Medicine consultations and reviews
Medicines like pregabalin and opioids should never be ‘set and forget’, said Ms Ellis.
‘We should be setting expectations with patients that we need to validate efficacy and review regularly,’ she said.
Ms Ellis suggests the ‘BRAN’ (Benefits, Risks, Alternatives, Nothing) decision-making model.
This means discussing the benefits of the medicine, the risks or adverse effects, identifying any alternatives or deciding whether maintaining the current treatment is the best option.
If there is intentional overuse of the medicines, Ms Ellis suggests the three-step model ‘Ask, Advise, Help’.
This entails asking about and assessing the behaviour, and providing relevant, non-judgmental advice, along with practical support, follow-up and referral.
Patients with chronic pain, many of whom take gabapentinoids combined with opioids, are often open to consultations as they have exhausted all other avenues, said GP Pharmacist Deborah Hawthorne MPS.
This gives her the opportunity to discuss their medicine and pain history at length.
‘I look at each of their medicines and find out what they’re taking prescription-wise for pain, but also what they’re on over-the-counter, because there is often an NSAID or paracetamol involved,’ she said.
‘I go through why they’re taking these medicines, when the pain started, and what sort of pain it is.’
Ms Hawthone also identifies when the medicines were started, the last time they increased or decreased their dose, and if that was effective.
‘I always use that as an opportunity to see whether those agents are appropriate for the type of pain that they have,’ she added.
Patients who have chronic pain often take three or more agents, Ms Hawthorne said, so an in-depth medicine review is required.
‘You need to understand how the person feels about each of those medicines,’ she said.
Identifying the patient’s relationship to their medicines allows pharmacists to see what can be tweaked or changed.
‘If it’s not working, we need to do something,’ Ms Hawthorne added.
Addressing concerns with prescribers
After establishing the indication of use, benefits of therapy, screening for potential adverse effects or risk of harm, and reviewing RTPM if possible, pharmacists should discuss any concerns they have with prescribers.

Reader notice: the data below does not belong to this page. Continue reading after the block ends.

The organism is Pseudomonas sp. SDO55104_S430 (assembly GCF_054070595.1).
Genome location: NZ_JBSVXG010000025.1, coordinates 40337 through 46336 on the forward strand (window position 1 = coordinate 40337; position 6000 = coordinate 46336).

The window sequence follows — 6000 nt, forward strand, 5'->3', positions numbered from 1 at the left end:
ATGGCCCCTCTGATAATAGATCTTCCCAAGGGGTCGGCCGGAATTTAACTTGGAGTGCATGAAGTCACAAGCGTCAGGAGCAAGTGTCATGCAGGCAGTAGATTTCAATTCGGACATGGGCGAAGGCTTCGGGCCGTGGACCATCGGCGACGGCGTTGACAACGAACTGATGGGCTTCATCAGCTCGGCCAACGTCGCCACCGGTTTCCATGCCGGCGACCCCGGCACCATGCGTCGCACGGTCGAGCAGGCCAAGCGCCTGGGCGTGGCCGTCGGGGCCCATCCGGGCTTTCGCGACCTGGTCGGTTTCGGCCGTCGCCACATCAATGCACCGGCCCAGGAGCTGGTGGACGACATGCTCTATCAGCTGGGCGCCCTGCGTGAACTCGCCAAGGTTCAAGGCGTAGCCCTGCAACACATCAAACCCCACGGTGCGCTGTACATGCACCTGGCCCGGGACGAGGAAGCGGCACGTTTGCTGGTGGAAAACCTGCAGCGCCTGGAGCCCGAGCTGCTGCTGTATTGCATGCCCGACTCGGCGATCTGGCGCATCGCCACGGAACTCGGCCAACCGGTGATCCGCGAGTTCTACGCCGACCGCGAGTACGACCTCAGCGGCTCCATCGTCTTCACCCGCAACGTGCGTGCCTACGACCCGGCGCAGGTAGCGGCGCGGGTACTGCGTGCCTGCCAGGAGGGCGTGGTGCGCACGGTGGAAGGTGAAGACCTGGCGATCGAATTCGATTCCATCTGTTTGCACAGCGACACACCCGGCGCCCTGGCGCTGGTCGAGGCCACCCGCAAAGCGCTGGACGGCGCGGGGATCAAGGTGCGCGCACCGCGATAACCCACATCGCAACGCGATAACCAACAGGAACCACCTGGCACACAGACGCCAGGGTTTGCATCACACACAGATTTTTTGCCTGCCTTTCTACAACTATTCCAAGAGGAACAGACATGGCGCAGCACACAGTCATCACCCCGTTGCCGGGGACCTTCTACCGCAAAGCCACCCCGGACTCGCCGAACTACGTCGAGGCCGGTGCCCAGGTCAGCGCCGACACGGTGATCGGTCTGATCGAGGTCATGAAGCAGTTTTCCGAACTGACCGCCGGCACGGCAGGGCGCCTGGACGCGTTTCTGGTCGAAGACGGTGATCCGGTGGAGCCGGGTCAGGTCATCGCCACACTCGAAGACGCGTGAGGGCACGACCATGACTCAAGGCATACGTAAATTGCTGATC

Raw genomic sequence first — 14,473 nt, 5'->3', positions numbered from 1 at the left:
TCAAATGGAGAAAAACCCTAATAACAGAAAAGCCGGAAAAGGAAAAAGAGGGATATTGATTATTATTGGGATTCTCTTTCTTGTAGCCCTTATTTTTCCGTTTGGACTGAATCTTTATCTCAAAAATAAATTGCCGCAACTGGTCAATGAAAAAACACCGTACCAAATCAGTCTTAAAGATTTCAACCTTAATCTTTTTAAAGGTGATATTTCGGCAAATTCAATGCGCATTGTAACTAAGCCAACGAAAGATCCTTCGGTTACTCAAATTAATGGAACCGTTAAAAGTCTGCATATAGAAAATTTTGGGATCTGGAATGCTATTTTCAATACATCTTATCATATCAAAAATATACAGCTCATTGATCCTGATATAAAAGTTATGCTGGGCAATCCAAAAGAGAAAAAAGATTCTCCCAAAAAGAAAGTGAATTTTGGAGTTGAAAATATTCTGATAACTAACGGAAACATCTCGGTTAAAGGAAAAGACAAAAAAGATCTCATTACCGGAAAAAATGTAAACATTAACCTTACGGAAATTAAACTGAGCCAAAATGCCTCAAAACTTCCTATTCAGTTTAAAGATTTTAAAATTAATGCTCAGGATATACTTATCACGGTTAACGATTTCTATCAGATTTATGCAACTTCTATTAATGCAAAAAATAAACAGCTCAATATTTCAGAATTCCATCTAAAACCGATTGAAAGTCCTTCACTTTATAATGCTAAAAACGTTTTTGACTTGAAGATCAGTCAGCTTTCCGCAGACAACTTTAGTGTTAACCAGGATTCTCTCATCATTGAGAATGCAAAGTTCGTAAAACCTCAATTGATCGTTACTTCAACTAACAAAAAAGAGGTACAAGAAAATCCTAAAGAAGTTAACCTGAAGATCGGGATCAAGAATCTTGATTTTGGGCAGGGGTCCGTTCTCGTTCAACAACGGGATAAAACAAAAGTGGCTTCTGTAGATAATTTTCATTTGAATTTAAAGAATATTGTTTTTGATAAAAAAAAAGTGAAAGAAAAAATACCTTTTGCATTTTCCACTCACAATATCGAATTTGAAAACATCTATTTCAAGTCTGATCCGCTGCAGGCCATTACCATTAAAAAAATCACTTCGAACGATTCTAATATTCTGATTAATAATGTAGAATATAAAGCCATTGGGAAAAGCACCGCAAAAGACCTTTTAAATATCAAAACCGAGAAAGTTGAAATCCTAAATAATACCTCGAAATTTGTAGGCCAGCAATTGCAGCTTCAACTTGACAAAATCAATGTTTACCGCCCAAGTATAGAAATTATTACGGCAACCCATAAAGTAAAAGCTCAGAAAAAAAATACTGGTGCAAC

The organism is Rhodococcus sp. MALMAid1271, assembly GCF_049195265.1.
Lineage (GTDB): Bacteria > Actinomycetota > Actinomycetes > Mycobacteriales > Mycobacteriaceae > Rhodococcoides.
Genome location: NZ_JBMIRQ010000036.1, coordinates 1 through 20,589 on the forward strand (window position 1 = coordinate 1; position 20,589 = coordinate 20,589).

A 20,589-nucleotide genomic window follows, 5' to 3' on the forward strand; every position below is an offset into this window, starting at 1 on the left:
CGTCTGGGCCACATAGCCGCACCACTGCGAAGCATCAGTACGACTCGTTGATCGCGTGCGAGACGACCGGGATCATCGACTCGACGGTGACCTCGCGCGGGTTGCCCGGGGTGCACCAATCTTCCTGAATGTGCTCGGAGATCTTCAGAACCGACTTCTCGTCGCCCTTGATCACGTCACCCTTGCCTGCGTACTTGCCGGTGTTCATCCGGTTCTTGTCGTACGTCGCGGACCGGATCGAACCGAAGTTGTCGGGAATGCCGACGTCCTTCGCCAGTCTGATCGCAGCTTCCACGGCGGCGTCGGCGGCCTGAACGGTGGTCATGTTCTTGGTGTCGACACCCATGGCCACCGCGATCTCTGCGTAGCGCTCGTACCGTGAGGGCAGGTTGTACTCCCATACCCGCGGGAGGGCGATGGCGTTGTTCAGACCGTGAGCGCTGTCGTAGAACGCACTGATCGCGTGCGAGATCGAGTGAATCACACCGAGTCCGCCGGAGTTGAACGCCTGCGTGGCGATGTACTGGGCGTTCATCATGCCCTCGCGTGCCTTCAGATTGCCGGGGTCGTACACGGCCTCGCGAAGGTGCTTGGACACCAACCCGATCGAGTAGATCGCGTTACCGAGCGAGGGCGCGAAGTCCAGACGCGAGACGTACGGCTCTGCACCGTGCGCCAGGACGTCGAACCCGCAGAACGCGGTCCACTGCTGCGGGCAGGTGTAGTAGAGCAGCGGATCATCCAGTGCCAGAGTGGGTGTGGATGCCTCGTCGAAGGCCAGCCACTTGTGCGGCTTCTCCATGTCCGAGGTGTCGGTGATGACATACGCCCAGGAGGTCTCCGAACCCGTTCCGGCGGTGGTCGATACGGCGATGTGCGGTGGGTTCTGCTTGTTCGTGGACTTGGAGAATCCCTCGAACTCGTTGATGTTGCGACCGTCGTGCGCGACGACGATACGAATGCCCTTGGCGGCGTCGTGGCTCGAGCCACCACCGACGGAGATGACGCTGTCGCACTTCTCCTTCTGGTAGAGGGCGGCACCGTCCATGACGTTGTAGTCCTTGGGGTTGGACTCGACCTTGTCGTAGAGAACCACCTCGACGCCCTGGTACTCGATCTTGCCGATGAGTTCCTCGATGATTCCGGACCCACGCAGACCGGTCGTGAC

It’s important to remain positive and emphasise the shared common ground, which is a positive patient outcome, Ms Ellis said.
‘Relay the background information you have established, and [explain] that you would like to discuss some options to minimise medicine-related risks,’ she said.
‘Negotiate with the prescriber what those strategies might be and always try to provide solutions like naloxone therapy, MedsChecks, home medicines reviews or staged supply.’
These conversations are also an opportunity to discuss clinical misconceptions.
‘Pregabalin continues to be prescribed for chronic pain conditions where there is no or limited evidence, such chronic back pain, sciatica, fibromyalgia and complex regional pain syndrome,’ Ms Ellis said.
Patients tapering off long-term opioids used for chronic pain are at a higher risk of overdose and mental health crisis, Ms Ellis said.
‘The limited research we have reviewing the deprescribing of opioids shows that patients are at a higher risk of medicine misadventure or drug-induced death when tapering or reducing opioids, rather than continuing the opioid at the same dose,’ she said.
When there is ‘cumulation’ of adverse effects such as sedation or breathing difficulties, many patients are open to deprescribing or reducing their dose of pregabalin, Ms Hawthorne said.
‘Pregabalin is probably an easier agent to [reduce], if they are open to it, especially if they talk about confusion, drowsiness and [difficulty] waking up in the morning,’ she said.
When tapering off pregabalin, patients could start by cutting down their dose by 75 mg every couple of weeks, Ms Hawthorne suggested. But pharmacists should check in at each interval before the next reduction.
‘Just find out how they’re going, because it’s hard when you’ve been on these medicines long term,’ she said. ‘You never know how your body’s going to react.’